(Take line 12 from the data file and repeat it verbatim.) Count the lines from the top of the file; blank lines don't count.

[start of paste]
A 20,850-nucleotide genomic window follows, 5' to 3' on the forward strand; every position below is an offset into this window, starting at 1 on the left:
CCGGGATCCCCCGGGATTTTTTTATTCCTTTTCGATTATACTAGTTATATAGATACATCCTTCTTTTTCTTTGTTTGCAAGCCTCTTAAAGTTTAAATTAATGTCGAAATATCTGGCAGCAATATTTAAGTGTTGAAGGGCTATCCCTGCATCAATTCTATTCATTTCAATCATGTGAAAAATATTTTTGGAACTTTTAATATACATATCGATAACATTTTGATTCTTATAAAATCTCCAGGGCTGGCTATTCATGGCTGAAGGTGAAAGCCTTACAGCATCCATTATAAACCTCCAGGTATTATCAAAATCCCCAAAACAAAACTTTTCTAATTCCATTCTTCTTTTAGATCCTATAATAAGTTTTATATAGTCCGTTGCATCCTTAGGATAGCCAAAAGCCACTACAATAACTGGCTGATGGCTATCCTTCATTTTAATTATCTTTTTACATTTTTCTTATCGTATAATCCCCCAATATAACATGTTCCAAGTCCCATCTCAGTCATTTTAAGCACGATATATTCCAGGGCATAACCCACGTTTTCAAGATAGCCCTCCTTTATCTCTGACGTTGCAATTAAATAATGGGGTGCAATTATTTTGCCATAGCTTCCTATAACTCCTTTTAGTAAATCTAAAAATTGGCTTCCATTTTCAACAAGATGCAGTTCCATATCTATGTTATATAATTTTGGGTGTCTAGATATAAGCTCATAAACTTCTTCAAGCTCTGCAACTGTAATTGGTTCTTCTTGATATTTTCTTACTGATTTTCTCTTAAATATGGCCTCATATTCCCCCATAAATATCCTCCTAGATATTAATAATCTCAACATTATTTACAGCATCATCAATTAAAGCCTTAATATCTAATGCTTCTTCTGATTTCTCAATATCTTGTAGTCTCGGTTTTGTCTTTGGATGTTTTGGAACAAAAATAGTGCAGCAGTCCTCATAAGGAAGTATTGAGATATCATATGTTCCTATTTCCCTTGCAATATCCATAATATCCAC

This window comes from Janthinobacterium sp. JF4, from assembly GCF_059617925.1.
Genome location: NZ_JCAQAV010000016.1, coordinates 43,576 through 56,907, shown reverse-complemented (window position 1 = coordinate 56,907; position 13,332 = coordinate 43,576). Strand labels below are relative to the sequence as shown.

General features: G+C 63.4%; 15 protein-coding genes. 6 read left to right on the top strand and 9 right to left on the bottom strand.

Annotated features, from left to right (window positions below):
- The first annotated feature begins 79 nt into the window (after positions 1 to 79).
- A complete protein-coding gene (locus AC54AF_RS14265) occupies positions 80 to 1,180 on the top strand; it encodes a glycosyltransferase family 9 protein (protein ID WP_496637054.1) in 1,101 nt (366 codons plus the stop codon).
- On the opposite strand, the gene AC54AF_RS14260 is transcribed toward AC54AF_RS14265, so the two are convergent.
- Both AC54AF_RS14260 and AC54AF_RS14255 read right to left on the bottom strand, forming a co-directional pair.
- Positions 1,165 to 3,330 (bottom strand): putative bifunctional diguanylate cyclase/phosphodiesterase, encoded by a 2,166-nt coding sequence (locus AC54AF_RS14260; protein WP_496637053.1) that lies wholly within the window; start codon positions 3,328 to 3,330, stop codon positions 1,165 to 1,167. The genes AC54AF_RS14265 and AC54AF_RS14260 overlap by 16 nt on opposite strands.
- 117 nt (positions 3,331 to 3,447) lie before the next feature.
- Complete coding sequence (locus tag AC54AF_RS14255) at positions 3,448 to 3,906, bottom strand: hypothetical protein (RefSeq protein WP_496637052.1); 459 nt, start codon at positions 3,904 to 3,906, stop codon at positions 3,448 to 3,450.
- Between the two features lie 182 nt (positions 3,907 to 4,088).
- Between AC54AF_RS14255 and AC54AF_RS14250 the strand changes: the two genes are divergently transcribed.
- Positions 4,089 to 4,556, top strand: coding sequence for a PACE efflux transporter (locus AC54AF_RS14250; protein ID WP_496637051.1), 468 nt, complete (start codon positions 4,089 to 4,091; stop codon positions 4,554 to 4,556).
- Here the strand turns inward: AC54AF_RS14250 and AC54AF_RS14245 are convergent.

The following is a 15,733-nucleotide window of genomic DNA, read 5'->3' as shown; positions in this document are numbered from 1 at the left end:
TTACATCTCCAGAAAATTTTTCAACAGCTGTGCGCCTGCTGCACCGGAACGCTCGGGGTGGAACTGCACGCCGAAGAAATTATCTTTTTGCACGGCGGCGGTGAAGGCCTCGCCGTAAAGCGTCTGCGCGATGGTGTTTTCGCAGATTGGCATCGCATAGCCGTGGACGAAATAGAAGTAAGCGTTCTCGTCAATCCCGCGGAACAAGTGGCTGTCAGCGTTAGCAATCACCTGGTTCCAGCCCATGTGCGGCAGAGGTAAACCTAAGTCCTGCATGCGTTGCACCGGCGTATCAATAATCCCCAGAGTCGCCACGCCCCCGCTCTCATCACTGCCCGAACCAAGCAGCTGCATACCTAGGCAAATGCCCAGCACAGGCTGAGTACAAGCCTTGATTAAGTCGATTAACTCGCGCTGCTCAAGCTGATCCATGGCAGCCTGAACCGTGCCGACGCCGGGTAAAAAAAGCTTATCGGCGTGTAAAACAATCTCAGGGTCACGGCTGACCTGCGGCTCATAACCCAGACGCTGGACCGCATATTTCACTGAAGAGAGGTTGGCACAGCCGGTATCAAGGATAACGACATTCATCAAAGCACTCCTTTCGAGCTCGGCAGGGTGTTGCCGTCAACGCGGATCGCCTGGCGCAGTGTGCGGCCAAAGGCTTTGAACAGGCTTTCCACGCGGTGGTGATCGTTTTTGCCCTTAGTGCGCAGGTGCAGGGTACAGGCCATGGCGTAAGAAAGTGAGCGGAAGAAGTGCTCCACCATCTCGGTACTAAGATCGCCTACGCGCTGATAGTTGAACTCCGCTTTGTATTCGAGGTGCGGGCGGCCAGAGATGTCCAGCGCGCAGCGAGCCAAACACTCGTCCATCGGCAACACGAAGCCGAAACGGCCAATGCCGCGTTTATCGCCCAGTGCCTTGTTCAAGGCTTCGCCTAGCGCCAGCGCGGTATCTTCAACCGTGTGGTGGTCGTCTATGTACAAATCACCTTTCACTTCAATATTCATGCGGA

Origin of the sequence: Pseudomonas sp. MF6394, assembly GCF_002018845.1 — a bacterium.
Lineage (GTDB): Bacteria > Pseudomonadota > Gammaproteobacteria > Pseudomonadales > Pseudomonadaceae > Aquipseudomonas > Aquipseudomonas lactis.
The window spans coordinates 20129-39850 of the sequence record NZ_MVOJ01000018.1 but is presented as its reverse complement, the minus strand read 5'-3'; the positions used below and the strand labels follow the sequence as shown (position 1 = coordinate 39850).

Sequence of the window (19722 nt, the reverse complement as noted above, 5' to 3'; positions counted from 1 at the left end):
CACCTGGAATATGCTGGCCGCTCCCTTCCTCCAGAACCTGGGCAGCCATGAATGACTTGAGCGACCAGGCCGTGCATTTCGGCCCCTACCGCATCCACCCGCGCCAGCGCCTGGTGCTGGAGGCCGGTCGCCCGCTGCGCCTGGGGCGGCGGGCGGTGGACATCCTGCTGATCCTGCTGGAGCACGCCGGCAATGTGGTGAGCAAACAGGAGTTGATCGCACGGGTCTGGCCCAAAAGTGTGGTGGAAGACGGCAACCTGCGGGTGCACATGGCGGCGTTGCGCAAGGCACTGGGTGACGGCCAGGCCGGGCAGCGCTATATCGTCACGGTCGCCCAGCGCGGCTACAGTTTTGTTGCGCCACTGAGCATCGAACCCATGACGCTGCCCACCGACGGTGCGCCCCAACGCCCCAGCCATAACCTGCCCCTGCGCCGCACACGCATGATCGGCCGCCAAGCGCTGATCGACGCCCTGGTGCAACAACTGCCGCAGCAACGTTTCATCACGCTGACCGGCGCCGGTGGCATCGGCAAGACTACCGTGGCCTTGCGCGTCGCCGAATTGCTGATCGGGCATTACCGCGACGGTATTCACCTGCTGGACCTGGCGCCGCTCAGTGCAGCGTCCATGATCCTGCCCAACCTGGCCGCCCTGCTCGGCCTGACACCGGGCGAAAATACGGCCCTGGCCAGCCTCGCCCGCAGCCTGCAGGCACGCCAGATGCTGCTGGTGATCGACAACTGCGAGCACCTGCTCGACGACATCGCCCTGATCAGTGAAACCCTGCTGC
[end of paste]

- 117 nt (positions 3,331 to 3,447) lie before the next feature.